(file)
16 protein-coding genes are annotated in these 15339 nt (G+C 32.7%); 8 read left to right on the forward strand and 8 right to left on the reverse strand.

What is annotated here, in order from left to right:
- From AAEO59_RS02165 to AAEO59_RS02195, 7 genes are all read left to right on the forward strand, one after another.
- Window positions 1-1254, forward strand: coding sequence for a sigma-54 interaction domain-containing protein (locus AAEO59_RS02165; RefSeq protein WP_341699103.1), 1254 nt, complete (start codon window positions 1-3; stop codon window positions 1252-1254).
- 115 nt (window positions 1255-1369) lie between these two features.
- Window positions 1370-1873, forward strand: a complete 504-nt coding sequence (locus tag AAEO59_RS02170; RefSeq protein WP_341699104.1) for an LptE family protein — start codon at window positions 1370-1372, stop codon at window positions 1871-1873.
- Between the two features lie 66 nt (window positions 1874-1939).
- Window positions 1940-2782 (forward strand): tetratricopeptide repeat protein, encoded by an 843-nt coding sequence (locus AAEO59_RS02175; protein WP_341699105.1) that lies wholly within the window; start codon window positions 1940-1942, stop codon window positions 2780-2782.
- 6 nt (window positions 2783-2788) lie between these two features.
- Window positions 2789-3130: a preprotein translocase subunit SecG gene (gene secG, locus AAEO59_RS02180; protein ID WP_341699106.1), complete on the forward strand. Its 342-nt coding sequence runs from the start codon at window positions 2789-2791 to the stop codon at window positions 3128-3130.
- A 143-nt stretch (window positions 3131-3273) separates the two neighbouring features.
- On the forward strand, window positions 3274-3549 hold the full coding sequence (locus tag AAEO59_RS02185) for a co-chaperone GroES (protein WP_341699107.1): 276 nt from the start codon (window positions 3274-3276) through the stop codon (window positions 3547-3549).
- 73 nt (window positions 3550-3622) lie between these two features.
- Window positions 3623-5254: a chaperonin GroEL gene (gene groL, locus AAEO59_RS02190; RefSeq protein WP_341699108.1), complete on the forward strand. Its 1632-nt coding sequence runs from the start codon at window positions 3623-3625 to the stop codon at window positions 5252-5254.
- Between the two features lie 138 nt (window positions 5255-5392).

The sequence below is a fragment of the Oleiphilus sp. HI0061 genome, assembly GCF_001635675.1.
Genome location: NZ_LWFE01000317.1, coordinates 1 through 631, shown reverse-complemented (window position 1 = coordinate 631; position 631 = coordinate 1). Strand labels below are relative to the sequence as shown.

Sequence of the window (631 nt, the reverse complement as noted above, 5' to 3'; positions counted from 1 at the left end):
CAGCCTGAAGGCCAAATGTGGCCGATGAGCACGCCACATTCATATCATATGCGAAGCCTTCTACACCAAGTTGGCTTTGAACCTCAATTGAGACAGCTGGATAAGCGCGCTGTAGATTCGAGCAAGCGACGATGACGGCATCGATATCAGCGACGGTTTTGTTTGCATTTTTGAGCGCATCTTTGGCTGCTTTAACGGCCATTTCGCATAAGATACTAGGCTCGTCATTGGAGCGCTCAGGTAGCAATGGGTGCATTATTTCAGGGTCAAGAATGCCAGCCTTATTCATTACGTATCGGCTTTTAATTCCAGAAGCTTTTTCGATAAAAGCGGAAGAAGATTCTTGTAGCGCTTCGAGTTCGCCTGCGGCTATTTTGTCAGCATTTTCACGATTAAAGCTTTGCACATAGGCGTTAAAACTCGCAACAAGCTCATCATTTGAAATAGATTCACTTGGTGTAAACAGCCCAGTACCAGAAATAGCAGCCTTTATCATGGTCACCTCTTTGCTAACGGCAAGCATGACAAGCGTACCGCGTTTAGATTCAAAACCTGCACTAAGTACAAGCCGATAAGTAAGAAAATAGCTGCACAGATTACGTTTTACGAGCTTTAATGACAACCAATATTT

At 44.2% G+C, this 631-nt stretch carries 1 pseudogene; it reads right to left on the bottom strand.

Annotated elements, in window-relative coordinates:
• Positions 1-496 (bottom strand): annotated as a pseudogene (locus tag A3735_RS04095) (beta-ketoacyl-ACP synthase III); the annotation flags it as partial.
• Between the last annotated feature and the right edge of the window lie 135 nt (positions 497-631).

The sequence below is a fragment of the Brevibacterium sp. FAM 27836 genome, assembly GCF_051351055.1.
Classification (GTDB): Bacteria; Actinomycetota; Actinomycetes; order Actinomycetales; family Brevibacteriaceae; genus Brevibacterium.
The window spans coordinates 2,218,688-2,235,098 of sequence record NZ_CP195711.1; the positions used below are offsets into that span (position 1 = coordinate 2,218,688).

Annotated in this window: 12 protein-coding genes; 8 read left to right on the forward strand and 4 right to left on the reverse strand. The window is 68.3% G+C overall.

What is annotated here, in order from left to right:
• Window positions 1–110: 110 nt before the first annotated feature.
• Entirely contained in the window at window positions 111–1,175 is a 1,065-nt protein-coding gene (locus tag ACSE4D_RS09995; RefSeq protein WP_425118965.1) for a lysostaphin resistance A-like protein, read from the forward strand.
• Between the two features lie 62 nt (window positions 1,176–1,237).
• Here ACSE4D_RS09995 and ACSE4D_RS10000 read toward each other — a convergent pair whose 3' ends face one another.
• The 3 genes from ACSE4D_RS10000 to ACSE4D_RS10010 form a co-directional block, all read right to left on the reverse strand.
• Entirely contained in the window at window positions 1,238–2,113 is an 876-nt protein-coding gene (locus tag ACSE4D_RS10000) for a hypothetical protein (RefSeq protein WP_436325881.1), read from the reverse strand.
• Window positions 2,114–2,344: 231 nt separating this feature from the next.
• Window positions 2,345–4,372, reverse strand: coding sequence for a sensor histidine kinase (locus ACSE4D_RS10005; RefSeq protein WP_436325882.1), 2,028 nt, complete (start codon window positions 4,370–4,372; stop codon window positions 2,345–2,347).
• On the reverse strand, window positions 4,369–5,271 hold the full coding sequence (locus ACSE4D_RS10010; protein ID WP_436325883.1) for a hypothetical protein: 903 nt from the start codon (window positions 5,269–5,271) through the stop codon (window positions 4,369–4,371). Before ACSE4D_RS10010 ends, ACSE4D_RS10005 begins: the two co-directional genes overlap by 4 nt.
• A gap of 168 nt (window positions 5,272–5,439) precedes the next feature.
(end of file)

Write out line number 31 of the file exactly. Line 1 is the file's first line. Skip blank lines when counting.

• Between the two features lie 62 nt (window positions 1,176–1,237).